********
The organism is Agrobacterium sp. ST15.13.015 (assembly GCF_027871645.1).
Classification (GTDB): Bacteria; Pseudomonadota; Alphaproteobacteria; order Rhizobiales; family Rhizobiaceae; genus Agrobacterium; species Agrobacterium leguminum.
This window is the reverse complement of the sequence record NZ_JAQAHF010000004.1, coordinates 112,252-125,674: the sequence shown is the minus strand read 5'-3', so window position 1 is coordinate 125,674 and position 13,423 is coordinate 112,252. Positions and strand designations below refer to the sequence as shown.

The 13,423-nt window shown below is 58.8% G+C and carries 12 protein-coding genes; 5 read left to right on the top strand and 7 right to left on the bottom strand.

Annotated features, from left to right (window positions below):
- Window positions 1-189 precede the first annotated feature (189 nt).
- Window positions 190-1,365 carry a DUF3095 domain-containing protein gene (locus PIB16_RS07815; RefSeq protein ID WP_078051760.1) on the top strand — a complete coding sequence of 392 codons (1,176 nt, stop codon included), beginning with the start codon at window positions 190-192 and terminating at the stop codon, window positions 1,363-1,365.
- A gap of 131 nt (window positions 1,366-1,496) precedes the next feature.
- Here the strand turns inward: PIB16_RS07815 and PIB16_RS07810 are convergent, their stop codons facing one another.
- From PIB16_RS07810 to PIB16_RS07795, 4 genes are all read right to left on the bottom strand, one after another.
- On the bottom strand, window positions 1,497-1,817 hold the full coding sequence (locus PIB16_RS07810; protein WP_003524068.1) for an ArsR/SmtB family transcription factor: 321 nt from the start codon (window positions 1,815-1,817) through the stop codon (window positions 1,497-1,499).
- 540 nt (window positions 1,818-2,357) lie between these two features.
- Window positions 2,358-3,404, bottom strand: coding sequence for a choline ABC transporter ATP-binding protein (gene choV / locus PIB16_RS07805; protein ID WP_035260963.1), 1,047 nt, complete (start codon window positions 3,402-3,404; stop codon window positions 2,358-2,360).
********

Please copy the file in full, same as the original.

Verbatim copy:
The organism is Agrobacterium sp. ST15.13.015 (assembly GCF_027871645.1).
Classification (GTDB): Bacteria; Pseudomonadota; Alphaproteobacteria; order Rhizobiales; family Rhizobiaceae; genus Agrobacterium; species Agrobacterium leguminum.
This window is the reverse complement of the sequence record NZ_JAQAHF010000004.1, coordinates 112,252-125,674: the sequence shown is the minus strand read 5'-3', so window position 1 is coordinate 125,674 and position 13,423 is coordinate 112,252. Positions and strand designations below refer to the sequence as shown.

The 13,423-nt window shown below is 58.8% G+C and carries 12 protein-coding genes; 5 read left to right on the top strand and 7 right to left on the bottom strand.

Annotated features, from left to right (window positions below):
- Window positions 1-189 precede the first annotated feature (189 nt).
- Window positions 190-1,365 carry a DUF3095 domain-containing protein gene (locus PIB16_RS07815; RefSeq protein ID WP_078051760.1) on the top strand — a complete coding sequence of 392 codons (1,176 nt, stop codon included), beginning with the start codon at window positions 190-192 and terminating at the stop codon, window positions 1,363-1,365.
- A gap of 131 nt (window positions 1,366-1,496) precedes the next feature.
- Here the strand turns inward: PIB16_RS07815 and PIB16_RS07810 are convergent, their stop codons facing one another.
- From PIB16_RS07810 to PIB16_RS07795, 4 genes are all read right to left on the bottom strand, one after another.
- On the bottom strand, window positions 1,497-1,817 hold the full coding sequence (locus PIB16_RS07810; protein WP_003524068.1) for an ArsR/SmtB family transcription factor: 321 nt from the start codon (window positions 1,815-1,817) through the stop codon (window positions 1,497-1,499).
- 540 nt (window positions 1,818-2,357) lie between these two features.
- Window positions 2,358-3,404, bottom strand: coding sequence for a choline ABC transporter ATP-binding protein (gene choV / locus PIB16_RS07805; protein ID WP_035260963.1), 1,047 nt, complete (start codon window positions 3,402-3,404; stop codon window positions 2,358-2,360).